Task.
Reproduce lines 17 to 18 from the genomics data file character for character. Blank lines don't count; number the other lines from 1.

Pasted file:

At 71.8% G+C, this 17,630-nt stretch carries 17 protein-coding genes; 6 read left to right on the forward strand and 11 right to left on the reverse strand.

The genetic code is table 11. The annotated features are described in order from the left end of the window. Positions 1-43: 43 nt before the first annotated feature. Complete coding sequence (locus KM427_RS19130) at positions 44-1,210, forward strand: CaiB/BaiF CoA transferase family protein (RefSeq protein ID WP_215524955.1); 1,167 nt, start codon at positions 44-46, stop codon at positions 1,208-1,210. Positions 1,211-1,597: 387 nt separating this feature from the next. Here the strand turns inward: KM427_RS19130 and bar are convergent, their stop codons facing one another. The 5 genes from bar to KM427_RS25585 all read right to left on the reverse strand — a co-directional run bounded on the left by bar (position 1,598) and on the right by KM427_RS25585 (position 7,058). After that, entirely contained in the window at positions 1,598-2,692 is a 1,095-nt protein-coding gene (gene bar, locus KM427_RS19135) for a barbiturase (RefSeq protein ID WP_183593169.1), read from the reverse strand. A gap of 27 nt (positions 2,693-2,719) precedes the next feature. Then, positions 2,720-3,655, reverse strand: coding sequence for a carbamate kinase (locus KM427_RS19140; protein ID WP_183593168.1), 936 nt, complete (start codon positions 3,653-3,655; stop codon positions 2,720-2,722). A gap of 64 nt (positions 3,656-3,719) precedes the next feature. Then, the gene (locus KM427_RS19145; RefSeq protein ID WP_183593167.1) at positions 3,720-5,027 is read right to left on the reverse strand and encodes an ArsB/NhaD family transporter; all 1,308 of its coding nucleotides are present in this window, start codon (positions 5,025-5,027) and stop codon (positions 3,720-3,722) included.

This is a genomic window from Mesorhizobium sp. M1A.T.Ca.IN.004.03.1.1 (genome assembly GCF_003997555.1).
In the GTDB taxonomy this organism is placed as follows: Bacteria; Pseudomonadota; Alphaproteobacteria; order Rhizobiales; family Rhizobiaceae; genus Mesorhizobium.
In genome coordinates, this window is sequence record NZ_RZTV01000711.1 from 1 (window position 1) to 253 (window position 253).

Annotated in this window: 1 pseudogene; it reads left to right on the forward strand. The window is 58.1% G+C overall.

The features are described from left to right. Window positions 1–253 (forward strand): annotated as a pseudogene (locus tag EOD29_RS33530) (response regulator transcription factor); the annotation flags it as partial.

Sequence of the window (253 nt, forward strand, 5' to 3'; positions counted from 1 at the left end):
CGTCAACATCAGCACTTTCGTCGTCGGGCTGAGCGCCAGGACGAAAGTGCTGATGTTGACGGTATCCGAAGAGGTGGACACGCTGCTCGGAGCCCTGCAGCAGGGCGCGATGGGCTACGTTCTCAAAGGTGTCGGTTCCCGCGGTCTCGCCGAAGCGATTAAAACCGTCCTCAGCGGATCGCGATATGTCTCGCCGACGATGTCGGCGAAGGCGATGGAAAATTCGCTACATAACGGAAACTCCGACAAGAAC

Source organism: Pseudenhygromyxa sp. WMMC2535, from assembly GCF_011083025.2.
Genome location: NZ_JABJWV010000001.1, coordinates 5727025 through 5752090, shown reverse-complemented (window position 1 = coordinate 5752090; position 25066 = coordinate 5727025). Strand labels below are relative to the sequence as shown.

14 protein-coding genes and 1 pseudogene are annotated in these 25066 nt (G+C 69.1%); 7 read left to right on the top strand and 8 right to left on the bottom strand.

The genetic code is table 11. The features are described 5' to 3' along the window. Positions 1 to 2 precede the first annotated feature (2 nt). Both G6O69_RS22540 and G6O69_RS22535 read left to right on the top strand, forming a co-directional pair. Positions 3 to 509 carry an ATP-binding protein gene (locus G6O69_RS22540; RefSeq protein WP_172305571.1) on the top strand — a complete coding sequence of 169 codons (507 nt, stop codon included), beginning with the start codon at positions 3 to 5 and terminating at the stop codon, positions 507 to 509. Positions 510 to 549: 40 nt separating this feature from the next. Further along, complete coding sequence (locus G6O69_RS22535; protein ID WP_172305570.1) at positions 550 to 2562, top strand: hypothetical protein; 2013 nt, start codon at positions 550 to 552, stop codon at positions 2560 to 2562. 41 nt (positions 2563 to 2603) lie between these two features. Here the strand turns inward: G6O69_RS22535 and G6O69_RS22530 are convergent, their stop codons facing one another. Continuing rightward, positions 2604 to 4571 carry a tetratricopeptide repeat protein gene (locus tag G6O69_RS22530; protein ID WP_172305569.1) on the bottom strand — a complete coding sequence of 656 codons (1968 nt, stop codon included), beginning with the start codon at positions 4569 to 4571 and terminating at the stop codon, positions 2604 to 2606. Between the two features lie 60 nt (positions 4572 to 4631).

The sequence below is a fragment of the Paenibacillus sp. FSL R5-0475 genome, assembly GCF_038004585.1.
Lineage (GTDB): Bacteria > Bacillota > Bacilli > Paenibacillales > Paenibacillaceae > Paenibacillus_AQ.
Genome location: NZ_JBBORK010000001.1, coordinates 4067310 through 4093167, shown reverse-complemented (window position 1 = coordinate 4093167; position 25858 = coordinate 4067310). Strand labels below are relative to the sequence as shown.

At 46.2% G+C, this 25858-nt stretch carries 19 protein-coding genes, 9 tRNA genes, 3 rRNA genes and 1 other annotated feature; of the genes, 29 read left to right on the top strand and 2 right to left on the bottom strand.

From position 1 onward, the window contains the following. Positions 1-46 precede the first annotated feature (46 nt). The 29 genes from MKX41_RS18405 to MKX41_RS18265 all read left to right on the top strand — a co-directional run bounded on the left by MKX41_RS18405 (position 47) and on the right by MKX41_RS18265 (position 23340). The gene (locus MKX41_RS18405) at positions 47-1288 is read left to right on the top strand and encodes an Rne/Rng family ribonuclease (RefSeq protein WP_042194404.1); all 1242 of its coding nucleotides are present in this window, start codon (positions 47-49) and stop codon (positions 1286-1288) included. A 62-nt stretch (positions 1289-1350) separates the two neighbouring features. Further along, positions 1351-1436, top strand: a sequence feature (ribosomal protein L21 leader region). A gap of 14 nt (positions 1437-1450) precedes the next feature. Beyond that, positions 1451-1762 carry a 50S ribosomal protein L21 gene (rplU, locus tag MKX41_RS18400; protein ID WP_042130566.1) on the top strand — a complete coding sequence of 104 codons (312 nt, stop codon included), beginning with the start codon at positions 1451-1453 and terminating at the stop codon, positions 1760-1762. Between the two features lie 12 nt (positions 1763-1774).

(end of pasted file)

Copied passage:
At 46.2% G+C, this 25858-nt stretch carries 19 protein-coding genes, 9 tRNA genes, 3 rRNA genes and 1 other annotated feature; of the genes, 29 read left to right on the top strand and 2 right to left on the bottom strand.

From position 1 onward, the window contains the following. Positions 1-46 precede the first annotated feature (46 nt). The 29 genes from MKX41_RS18405 to MKX41_RS18265 all read left to right on the top strand — a co-directional run bounded on the left by MKX41_RS18405 (position 47) and on the right by MKX41_RS18265 (position 23340). The gene (locus MKX41_RS18405) at positions 47-1288 is read left to right on the top strand and encodes an Rne/Rng family ribonuclease (RefSeq protein WP_042194404.1); all 1242 of its coding nucleotides are present in this window, start codon (positions 47-49) and stop codon (positions 1286-1288) included. A 62-nt stretch (positions 1289-1350) separates the two neighbouring features. Further along, positions 1351-1436, top strand: a sequence feature (ribosomal protein L21 leader region). A gap of 14 nt (positions 1437-1450) precedes the next feature. Beyond that, positions 1451-1762 carry a 50S ribosomal protein L21 gene (rplU, locus tag MKX41_RS18400; protein ID WP_042130566.1) on the top strand — a complete coding sequence of 104 codons (312 nt, stop codon included), beginning with the start codon at positions 1451-1453 and terminating at the stop codon, positions 1760-1762. Between the two features lie 12 nt (positions 1763-1774).